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Chapter 13

Dire was his thought, who first in poison steeped
The weapon formed for slaughter--direr his,
And worthier of damnation, who instilled
The mortal venom in the social cup,
To fill the veins with death instead of life.
Anonymous.

"Upon my Word, Mr. Francis Osbaldistone," said Miss Vernon, with the air
of one who thought herself fully entitled to assume the privilege of
ironical reproach, which she was pleased to exert, "your character
improves upon us, sir--I could not have thought that it was in you.
Yesterday might be considered as your assay-piece, to prove yourself
entitled to be free of the corporation of Osbaldistone Hall. But it was a
masterpiece."

"I am quite sensible of my ill-breeding, Miss Vernon, and I can only say
for myself that I had received some communications by which my spirits
were unusually agitated. I am conscious I was impertinent and absurd."

"You do yourself great injustice," said the merciless monitor--"you have
contrived, by what I saw and have since heard, to exhibit in the course
of one evening a happy display of all the various masterly qualifications
which distinguish your several cousins;--the gentle and generous temper
of the benevolent Rashleigh,--the temperance of Percie,--the cool courage
of Thorncliff,--John's skill in dog-breaking,--Dickon's aptitude to
betting,--all exhibited by the single individual, Mr. Francis, and that
with a selection of time, place, and circumstance, worthy the taste and
sagacity of the sapient Wilfred."

"Have a little mercy, Miss Vernon," said I; for I confess I thought the
schooling as severe as the case merited, especially considering from what
quarter it came, "and forgive me if I suggest, as an excuse for follies I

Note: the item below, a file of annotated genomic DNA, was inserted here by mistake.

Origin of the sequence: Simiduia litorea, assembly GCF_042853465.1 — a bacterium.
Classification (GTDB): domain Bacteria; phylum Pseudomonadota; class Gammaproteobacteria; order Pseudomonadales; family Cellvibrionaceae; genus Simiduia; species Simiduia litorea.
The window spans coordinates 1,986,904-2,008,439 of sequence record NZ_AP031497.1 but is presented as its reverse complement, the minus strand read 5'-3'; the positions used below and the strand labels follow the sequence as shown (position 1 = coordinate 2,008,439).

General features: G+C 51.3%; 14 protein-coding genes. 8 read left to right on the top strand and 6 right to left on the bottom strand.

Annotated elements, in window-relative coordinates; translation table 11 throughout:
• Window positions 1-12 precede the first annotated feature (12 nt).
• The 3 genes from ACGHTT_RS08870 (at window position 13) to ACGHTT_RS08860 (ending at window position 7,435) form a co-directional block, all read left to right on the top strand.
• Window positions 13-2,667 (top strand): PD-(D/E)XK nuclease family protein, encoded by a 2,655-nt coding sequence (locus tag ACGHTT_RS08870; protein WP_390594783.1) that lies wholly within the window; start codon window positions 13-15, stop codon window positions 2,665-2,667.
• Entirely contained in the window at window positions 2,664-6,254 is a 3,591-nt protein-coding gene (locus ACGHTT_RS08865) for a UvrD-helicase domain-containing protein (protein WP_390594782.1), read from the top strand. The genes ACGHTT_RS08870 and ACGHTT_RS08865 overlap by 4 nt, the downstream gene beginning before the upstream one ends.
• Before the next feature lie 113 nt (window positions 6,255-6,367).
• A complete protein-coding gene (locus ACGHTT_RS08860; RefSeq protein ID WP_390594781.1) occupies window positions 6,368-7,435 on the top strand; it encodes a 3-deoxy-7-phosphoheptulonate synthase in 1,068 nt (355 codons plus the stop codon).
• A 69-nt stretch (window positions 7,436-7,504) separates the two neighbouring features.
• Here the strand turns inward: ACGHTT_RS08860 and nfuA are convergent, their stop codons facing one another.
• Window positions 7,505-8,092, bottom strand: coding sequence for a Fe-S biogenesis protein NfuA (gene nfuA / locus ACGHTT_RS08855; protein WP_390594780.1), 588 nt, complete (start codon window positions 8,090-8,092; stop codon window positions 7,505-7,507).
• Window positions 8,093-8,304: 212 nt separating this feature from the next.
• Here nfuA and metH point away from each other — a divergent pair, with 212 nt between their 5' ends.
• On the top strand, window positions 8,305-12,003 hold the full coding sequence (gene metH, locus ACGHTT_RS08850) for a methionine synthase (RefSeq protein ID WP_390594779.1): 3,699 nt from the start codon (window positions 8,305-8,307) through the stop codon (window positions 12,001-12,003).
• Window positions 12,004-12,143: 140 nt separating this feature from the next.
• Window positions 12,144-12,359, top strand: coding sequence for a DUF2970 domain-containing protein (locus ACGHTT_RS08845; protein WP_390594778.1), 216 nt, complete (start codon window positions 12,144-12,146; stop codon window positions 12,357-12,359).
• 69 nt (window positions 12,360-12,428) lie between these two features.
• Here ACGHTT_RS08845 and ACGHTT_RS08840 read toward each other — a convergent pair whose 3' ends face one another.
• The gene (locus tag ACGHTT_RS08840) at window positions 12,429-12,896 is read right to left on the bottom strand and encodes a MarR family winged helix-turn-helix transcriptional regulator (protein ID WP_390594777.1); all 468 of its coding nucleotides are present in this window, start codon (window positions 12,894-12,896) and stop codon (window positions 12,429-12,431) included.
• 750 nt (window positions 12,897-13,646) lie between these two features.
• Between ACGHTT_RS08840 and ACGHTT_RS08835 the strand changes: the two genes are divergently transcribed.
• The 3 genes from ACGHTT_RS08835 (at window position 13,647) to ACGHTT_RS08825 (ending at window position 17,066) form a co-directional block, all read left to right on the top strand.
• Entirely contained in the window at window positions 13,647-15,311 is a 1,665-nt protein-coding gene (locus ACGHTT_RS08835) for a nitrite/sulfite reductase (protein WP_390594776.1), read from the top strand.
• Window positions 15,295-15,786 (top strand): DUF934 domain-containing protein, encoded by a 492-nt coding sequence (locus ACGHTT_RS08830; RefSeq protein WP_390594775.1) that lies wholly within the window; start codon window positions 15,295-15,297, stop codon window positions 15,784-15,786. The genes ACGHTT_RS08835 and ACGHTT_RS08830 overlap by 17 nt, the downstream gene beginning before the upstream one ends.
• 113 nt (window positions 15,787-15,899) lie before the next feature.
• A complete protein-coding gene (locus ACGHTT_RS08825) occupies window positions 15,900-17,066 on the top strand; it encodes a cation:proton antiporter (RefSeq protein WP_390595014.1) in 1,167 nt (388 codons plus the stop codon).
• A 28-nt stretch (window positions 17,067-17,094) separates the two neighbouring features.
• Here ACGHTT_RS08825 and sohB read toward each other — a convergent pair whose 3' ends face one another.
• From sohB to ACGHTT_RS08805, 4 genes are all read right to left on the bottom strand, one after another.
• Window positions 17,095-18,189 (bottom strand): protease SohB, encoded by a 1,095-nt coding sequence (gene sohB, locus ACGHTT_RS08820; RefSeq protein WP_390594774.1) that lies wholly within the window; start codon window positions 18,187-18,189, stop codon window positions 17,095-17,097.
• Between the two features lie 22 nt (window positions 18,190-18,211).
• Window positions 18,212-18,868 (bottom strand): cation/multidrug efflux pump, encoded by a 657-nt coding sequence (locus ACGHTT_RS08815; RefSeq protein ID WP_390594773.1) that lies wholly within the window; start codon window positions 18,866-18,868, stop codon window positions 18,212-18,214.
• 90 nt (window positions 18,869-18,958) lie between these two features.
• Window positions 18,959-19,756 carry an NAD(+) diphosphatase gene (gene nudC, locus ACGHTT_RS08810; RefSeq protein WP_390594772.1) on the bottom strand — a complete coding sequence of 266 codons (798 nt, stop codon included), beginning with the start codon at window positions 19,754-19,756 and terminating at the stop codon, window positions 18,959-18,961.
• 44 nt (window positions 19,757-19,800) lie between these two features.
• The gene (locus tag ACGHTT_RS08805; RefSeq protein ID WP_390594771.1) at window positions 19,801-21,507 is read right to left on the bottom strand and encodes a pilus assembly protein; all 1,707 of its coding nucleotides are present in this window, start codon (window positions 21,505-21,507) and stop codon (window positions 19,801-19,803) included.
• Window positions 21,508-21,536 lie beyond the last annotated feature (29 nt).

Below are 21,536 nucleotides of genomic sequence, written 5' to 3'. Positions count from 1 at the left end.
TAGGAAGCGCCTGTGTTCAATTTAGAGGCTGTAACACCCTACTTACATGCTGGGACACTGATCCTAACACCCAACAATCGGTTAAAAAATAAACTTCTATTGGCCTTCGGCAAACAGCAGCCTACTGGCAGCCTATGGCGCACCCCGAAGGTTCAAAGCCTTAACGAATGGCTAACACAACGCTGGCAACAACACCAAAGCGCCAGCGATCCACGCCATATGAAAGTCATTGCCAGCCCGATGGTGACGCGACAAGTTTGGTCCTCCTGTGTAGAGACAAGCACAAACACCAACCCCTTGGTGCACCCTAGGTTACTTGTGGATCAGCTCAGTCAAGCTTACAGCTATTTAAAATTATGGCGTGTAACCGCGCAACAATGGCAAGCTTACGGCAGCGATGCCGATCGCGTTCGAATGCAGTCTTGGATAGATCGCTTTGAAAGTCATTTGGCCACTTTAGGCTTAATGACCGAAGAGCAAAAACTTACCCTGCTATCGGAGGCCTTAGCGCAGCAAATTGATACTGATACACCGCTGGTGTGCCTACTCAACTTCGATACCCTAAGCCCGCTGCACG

am not usually guilty of, the custom of this house and country. I am far
from approving of it; but we have Shakspeare's authority for saying, that
good wine is a good familiar creature, and that any man living may be
overtaken at some time."

"Ay, Mr. Francis, but he places the panegyric and the apology in the
mouth of the greatest villain his pencil has drawn. I will not, however,
abuse the advantage your quotation has given me, by overwhelming you with
the refutation with which the victim Cassio replies to the tempter Iago.
I only wish you to know, that there is one person at least sorry to see a
youth of talents and expectations sink into the slough in which the
inhabitants of this house are nightly wallowing."

"I have but wet my shoe, I assure you, Miss Vernon, and am too sensible
of the filth of the puddle to step farther in."

"If such be your resolution," she replied, "it is a wise one. But I was
so much vexed at what I heard, that your concerns have pressed before my
own,--You behaved to me yesterday, during dinner, as if something had
been told you which lessened or lowered me in your opinion--I beg leave
to ask you what it was?"

I was stupified. The direct bluntness of the demand was much in the style
one gentleman uses to another, when requesting explanation of any part of
his conduct in a good-humoured yet determined manner, and was totally
devoid of the circumlocutions, shadings, softenings, and periphrasis,
which usually accompany explanations betwixt persons of different sexes
in the higher orders of society.

I remained completely embarrassed; for it pressed on my recollection,
that Rashleigh's communications, supposing them to be correct, ought to
have rendered Miss Vernon rather an object of my compassion than of my
pettish resentment; and had they furnished the best apology possible for
my own conduct, still I must have had the utmost difficulty in detailing
what inferred such necessary and natural offence to Miss Vernon's
feelings. She observed my hesitation, and proceeded, in a tone somewhat
more peremptory, but still temperate and civil--"I hope Mr. Osbaldistone
does not dispute my title to request this explanation. I have no relative
who can protect me; it is, therefore, just that I be permitted to protect
myself."

I endeavoured with hesitation to throw the blame of my rude behaviour
upon indisposition--upon disagreeable letters from London. She suffered
me to exhaust my apologies, and fairly to run myself aground, listening
all the while with a smile of absolute incredulity.